I can resist anything except temptation

Don’t worry, I didn’t drink.  I have just always enjoyed that quote from Oscar Wilde.  It’s funny how we all have different things that we’re drawn to — and that can become unhealthy.  For some people, it’s alcohol or drugs.  For others, it’s food.  Or sex.  Or gambling.  Or exercise.

For me, it’s not an “accomplishment” to avoid overexercising.  Just the idea of congratulating myself for that makes me crack up (“Good job, self, for vegging on the couch tonight!”).  But I know for folks with eating disorders, this is no joke.  And personally, I don’t see the appeal of gambling at all.  Everyone knows the odds favor the house!  How do you think they pay for those big casinos?

But denial is a wonderful thing.  Looking back, the warning signs were screamingly obvious:  drinking in the morning, hangovers most days, thinking of that bottle of wine or brandy in the cupboard as “my little friend” (yes, I really thought that).  Blacking out.  Just like “everyone knows” that the odds favor the house, everyone also knows if you do all these things you have a problem with alcohol!  But I refused to see it.  Because these things were only sometimes, not all the time, I could point to the “sometimes” when I was fine, and delude myself into thinking that was my “real” drinking behavior.

This past weekend I was at my daughter’s indoor soccer game.  At this facility, which is also for adult soccer leagues, they serve beer and wine at the snack bar.  One of the other moms was drinking a beer as we chatted.  She made a joking reference to it, something like “the best thing about indoor soccer …” and the rest of us laughed.  I thought I detected an undertone of defensiveness in her joke.  This is something I have become hyperaware of lately, the way people talk about alcohol, the invitation to share the joke about “yay, alcohol!” or “boy, I sure need a drink.”  Later this woman gave me a hug, and the beer smell washed over me.  I’m not saying this woman was drunk or had a problem — in fact I like her very much — but it made me glad I don’t have to worry anymore about hugging people and subjecting them to my alcohol smell.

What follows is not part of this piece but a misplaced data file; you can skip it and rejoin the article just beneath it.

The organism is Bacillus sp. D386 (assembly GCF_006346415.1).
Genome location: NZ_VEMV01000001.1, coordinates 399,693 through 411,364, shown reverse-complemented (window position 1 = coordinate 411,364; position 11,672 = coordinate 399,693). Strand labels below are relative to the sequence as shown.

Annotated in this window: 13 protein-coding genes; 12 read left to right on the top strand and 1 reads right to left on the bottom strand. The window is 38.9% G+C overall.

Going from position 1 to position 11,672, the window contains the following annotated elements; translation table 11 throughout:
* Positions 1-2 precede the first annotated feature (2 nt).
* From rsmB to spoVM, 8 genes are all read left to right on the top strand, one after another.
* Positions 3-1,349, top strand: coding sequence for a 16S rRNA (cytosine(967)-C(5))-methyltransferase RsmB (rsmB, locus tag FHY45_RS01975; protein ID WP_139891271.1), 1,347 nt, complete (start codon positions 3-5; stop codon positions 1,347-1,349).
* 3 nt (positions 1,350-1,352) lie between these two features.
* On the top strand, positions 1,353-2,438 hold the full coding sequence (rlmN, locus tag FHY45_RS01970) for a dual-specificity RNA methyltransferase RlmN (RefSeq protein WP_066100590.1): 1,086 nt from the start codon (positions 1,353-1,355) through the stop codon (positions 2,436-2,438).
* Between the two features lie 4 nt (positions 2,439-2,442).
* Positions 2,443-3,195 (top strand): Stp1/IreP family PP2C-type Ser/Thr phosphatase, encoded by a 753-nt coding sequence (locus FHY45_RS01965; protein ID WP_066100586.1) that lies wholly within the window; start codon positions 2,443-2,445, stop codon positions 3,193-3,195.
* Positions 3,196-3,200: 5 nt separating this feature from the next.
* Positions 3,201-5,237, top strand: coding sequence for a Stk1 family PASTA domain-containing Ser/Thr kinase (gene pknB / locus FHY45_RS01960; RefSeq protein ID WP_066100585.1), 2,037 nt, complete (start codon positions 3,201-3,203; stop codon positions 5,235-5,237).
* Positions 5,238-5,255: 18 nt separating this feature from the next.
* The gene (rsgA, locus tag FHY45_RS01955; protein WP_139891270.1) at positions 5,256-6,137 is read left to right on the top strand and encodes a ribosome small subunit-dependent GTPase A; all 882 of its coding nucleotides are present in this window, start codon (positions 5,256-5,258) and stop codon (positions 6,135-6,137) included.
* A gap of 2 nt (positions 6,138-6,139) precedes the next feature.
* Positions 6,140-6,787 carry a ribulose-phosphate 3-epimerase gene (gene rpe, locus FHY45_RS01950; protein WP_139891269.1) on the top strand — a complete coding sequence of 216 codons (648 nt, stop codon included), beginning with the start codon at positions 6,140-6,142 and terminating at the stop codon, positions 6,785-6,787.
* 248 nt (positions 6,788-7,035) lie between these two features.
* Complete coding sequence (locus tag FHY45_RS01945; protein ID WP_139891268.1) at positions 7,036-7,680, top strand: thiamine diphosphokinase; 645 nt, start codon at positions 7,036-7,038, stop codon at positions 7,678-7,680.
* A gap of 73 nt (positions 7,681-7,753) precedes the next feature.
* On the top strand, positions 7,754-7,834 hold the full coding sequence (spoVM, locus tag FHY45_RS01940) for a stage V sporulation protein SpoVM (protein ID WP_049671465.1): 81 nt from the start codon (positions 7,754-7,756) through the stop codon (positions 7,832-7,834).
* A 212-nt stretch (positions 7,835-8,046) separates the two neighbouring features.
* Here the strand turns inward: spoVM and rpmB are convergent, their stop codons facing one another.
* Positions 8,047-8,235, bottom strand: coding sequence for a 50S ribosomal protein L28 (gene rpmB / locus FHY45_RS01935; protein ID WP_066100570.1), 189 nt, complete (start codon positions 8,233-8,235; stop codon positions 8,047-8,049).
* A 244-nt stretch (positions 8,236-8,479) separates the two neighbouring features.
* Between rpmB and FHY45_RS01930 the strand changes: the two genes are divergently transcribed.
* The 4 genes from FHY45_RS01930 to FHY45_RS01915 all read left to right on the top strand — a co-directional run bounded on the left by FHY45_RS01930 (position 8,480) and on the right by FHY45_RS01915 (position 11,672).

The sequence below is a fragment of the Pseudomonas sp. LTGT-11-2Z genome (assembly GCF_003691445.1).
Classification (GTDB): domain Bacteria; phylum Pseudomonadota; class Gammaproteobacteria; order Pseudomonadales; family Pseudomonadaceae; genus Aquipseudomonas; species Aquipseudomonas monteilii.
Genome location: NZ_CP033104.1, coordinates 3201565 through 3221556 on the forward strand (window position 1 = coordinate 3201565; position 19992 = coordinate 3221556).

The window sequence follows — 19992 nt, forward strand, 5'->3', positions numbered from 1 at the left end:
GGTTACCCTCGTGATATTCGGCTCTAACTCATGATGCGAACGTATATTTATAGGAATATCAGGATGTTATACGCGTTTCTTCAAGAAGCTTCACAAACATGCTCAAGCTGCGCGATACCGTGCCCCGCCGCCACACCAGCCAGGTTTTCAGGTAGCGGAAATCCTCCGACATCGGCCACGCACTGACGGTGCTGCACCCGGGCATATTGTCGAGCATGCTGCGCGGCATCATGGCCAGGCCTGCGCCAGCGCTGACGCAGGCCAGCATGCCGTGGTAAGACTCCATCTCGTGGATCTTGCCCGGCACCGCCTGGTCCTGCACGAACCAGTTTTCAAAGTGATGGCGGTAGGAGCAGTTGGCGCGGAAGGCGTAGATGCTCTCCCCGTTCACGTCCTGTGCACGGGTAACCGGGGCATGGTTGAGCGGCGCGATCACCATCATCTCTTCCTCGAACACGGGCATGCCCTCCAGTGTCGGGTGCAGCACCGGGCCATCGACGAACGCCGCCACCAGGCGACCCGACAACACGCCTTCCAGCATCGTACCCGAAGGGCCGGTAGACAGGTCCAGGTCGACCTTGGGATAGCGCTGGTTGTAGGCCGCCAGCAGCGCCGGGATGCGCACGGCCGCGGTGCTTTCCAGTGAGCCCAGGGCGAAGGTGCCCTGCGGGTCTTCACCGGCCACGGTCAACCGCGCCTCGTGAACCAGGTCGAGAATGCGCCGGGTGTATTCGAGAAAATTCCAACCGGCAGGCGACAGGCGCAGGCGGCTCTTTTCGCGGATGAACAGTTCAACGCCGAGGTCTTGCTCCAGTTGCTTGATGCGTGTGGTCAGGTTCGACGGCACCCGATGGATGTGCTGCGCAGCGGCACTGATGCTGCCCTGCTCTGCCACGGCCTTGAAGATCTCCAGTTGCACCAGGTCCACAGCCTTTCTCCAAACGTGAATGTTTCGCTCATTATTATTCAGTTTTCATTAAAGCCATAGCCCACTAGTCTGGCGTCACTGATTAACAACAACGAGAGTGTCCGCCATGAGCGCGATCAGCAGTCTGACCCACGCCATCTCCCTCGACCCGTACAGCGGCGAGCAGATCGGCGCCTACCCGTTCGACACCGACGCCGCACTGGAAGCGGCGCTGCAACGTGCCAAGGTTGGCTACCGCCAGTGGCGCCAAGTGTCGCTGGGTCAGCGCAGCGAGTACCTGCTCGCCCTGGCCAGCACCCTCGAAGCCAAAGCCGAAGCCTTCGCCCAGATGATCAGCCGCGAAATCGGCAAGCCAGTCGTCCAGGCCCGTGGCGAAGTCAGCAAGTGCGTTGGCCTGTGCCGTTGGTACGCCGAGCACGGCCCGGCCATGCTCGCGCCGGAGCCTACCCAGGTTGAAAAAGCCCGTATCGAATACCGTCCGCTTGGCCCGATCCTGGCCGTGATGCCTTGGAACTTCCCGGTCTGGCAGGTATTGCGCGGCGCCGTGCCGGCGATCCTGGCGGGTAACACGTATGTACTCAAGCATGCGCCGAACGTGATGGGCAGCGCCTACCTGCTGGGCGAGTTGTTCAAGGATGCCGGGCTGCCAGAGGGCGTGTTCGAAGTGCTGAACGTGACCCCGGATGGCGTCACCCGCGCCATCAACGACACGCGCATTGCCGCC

Lest I get too cocky congratulating myself, I have to admit that the next day (Sunday) I feeling particularly rushed and stressed, and I had to run out to the grocery store for the second time that day when I forgot an ingredient for dinner.  At my local grocery store they sometimes host wine tastings on the weekends at happy hour.  So guess what I saw as soon as I walked in the door?  I can’t believe how instantly I felt it would be an extremely excellent idea to have a little wine.

I bought ice cream instead.

I counted the days today and I am on day 290 sober!

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5 thoughts on “I can resist anything except temptation

  1. Hi! I just discovered your blog a few days ago when I decided a fork (proverbial this time!) had also been stuck in me and I was done! I am only on day 4- and I am nervous.I started reading Carr and he is making a lot of sense to me and also really helping me focus. I just wanted to tell you how much I can relate to you and how supportive and helpful your blog is to me. Thank You.

    • Hi Casey, congrats on day 4! Day 5 now, right? 🙂 I’m glad your blog helped you. I like Carr’s message a lot and it really helped in the early days. Let me know how it goes going forward!

  2. Thanks Mary- yes day 5! feeling good but also scared too. Carr’s message def helps but sometimes it sounds like a hard sell and I take it with a grain of salt. I know no matter what he says about easyway it isn’t gonna be so easy- I am gonna find myself in situations that are very trying- that is why it is so helpful to read your blog because you discuss such real life times- I will continue to follow and chime in- thanks again for sharing Mary
    Casey

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